Amphiregulin, a member of the epidermal growth factor family, has been shown to promote the growth of fibroblasts, to be associated with the T-helper type 2 cell adaptive immune response, and to up-regulate mucin gene expression. We aimed to determine whether sputum amphiregulin is expressed at elevated levels in patients with asthma or eosinophilic bronchitis (EB), and whether it is associated with eosinophilic inflammation, pulmonary function, and bronchial hyperresponsiveness in children.
A total of 117 children with asthma, 77 with EB, and 84 control subjects were enrolled in this study. Amphiregulin and eosinophil cationic protein (ECP) levels were measured in sputum supernatants. We performed pulmonary function and methacholine challenge tests while measuring total eosinophil count, and serum levels of total IgE and ECP in all children.
The children with asthma had significantly higher levels of sputum amphiregulin (mean, 10.80 pg/mL; range, 4.07 to 38.75 pg/mL) than both the children with EB (mean, 5.76 pg/mL; range, 0.61 to 21.65 pg/mL; p = 0.013) and the control subjects (mean, 6.56 pg/mL; range, 0.51 to 17.98 pg/mL; p = 0.003). Sputum amphiregulin levels positively correlated with levels of sputum eosinophils (γ = 0.221; p = 0.007) and sputum ECP (γ = 0.601; p < 0.0001). Negative significant correlations were found between sputum amphiregulin and FEV1 (γ = −0.181; p = 0.006) or post-bronchodilator therapy FEV1 (γ = −0.233; p = 0.002). In children with asthma who were not receiving any controller medications, sputum amphiregulin level was negatively correlated with the provocative concentration of methacholine causing a 20% fall in FEV1 (r = −0.398; p = 0.008).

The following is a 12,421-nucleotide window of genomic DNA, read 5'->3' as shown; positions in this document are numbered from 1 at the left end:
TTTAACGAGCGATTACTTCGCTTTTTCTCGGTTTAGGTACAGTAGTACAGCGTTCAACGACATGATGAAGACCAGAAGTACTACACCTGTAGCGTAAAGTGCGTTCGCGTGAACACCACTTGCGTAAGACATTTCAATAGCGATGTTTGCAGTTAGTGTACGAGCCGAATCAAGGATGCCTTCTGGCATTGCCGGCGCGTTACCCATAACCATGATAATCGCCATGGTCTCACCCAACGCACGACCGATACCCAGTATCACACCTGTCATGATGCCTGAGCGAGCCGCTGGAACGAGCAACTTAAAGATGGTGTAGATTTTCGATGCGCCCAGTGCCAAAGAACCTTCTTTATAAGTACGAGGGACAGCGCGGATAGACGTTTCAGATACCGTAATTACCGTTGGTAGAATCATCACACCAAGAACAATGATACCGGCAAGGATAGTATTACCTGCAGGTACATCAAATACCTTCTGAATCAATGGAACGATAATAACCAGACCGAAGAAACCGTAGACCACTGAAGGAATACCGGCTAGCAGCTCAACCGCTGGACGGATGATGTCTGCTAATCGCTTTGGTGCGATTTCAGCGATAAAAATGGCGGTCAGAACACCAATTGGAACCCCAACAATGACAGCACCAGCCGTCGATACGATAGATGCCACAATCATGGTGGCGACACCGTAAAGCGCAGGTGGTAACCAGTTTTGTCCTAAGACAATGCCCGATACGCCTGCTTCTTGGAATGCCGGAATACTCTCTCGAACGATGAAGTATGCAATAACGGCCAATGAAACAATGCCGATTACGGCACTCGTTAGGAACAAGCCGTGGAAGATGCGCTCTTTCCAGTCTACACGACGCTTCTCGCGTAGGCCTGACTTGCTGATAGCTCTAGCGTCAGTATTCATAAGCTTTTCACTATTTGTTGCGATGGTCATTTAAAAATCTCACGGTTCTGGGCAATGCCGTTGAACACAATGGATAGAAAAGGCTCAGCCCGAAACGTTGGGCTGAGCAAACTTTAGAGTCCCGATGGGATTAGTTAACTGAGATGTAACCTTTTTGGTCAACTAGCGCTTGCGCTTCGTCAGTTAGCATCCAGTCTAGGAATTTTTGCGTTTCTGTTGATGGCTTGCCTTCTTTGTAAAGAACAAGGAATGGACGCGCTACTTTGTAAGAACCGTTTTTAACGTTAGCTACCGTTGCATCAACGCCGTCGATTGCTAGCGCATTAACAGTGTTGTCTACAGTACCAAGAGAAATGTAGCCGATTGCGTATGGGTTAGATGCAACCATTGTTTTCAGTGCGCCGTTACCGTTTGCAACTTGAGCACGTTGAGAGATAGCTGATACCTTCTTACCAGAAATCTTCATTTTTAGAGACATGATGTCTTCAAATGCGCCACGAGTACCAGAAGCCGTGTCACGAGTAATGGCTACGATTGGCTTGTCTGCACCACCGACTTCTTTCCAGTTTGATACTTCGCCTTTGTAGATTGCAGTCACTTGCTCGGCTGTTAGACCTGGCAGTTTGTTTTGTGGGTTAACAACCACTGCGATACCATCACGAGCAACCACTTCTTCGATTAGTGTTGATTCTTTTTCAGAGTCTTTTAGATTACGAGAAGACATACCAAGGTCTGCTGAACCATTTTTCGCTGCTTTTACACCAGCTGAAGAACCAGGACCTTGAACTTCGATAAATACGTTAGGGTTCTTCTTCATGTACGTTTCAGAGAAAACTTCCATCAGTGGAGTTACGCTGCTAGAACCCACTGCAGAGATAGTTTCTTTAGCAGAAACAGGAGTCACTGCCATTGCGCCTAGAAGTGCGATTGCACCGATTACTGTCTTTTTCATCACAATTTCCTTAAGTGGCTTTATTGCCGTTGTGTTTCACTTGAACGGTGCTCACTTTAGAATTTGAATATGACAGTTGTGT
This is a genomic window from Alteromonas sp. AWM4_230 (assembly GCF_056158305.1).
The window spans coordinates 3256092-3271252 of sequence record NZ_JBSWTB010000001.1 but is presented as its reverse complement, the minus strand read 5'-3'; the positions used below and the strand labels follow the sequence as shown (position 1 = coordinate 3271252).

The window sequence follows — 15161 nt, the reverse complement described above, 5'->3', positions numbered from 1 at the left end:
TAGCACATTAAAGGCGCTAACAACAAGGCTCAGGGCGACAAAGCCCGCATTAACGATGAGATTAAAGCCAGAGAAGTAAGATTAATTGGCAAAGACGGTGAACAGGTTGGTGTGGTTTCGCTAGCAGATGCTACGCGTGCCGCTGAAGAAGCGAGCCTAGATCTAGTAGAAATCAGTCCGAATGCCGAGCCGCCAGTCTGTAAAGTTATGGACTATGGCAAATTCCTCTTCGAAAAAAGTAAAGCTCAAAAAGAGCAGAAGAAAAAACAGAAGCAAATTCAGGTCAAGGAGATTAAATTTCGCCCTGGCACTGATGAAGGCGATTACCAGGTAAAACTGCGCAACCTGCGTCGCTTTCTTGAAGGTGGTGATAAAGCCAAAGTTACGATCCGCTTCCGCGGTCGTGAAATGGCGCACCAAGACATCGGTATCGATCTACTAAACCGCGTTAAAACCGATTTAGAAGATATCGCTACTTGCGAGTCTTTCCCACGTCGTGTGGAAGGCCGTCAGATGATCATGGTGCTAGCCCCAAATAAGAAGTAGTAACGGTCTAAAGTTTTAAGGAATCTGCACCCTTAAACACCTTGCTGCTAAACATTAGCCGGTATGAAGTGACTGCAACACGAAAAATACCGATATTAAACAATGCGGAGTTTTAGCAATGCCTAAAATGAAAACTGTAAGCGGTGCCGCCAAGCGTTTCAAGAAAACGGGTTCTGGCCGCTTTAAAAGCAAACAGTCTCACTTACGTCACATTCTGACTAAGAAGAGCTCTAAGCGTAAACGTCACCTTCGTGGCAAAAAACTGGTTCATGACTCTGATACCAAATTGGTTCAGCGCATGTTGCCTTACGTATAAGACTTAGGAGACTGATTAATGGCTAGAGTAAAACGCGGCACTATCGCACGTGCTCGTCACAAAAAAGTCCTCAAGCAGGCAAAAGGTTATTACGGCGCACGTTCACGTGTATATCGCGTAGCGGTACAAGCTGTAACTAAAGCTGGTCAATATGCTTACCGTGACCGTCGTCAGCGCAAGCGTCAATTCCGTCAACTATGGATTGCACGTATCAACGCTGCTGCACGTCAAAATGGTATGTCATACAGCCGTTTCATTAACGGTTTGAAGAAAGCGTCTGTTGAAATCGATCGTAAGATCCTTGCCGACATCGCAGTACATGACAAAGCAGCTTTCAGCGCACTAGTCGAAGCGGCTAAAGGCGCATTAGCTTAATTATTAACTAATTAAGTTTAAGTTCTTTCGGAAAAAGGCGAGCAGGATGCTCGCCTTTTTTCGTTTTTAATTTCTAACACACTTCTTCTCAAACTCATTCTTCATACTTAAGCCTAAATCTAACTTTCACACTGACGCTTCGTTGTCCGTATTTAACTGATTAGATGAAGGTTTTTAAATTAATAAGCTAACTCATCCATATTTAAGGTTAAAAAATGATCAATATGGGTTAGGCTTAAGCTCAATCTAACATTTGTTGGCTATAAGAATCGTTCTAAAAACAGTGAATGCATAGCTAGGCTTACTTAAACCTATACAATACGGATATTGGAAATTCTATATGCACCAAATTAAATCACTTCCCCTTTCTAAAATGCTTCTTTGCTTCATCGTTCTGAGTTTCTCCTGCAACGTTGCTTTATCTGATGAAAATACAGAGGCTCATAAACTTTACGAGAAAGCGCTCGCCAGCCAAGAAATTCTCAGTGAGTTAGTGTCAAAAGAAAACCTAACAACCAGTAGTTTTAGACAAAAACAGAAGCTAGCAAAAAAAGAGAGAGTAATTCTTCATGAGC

Our findings suggest that childhood asthma is associated with sputum amphiregulin, whereas EB is not, and that sputum amphiregulin would be a supportive marker of airway inflammation in asthma.